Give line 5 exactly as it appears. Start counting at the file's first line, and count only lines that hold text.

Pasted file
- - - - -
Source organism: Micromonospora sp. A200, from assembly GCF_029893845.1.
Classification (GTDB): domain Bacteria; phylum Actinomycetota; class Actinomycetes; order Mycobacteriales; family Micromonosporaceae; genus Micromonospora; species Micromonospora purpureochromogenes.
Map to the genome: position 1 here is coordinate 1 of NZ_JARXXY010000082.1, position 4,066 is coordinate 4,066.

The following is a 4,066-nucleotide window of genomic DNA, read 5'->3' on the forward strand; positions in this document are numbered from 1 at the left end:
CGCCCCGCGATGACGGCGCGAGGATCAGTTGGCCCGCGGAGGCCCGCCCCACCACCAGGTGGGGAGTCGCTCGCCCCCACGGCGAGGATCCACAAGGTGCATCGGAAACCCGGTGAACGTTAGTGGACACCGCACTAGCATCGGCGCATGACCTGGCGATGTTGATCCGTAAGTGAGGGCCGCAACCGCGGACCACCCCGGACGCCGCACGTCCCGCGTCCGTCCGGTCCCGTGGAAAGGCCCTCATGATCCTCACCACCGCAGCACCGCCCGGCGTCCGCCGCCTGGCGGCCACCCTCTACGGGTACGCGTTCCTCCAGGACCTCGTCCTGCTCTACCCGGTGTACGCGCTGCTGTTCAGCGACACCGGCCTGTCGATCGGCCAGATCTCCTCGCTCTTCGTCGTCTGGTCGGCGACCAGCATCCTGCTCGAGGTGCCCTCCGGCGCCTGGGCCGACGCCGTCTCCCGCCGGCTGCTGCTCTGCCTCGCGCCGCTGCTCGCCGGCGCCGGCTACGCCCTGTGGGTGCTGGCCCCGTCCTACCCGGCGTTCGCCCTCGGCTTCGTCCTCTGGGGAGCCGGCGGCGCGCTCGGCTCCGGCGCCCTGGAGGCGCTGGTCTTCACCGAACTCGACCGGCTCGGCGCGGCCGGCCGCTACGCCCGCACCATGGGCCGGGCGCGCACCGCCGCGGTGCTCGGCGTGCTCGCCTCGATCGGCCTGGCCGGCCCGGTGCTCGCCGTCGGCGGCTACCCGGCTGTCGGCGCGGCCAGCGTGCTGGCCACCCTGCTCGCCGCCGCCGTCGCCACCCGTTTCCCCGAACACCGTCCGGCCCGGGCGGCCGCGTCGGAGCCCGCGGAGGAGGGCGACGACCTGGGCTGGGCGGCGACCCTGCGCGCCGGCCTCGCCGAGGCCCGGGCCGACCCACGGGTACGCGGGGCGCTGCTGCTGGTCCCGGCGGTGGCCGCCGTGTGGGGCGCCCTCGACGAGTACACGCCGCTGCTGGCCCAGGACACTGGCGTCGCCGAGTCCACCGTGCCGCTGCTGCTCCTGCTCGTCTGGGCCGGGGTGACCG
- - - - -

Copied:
CGCCCCGCGATGACGGCGCGAGGATCAGTTGGCCCGCGGAGGCCCGCCCCACCACCAGGTGGGGAGTCGCTCGCCCCCACGGCGAGGATCCACAAGGTGCATCGGAAACCCGGTGAACGTTAGTGGACACCGCACTAGCATCGGCGCATGACCTGGCGATGTTGATCCGTAAGTGAGGGCCGCAACCGCGGACCACCCCGGACGCCGCACGTCCCGCGTCCGTCCGGTCCCGTGGAAAGGCCCTCATGATCCTCACCACCGCAGCACCGCCCGGCGTCCGCCGCCTGGCGGCCACCCTCTACGGGTACGCGTTCCTCCAGGACCTCGTCCTGCTCTACCCGGTGTACGCGCTGCTGTTCAGCGACACCGGCCTGTCGATCGGCCAGATCTCCTCGCTCTTCGTCGTCTGGTCGGCGACCAGCATCCTGCTCGAGGTGCCCTCCGGCGCCTGGGCCGACGCCGTCTCCCGCCGGCTGCTGCTCTGCCTCGCGCCGCTGCTCGCCGGCGCCGGCTACGCCCTGTGGGTGCTGGCCCCGTCCTACCCGGCGTTCGCCCTCGGCTTCGTCCTCTGGGGAGCCGGCGGCGCGCTCGGCTCCGGCGCCCTGGAGGCGCTGGTCTTCACCGAACTCGACCGGCTCGGCGCGGCCGGCCGCTACGCCCGCACCATGGGCCGGGCGCGCACCGCCGCGGTGCTCGGCGTGCTCGCCTCGATCGGCCTGGCCGGCCCGGTGCTCGCCGTCGGCGGCTACCCGGCTGTCGGCGCGGCCAGCGTGCTGGCCACCCTGCTCGCCGCCGCCGTCGCCACCCGTTTCCCCGAACACCGTCCGGCCCGGGCGGCCGCGTCGGAGCCCGCGGAGGAGGGCGACGACCTGGGCTGGGCGGCGACCCTGCGCGCCGGCCTCGCCGAGGCCCGGGCCGACCCACGGGTACGCGGGGCGCTGCTGCTGGTCCCGGCGGTGGCCGCCGTGTGGGGCGCCCTCGACGAGTACACGCCGCTGCTGGCCCAGGACACTGGCGTCGCCGAGTCCACCGTGCCGCTGCTGCTCCTGCTCGTCTGGGCCGGGGTGACCG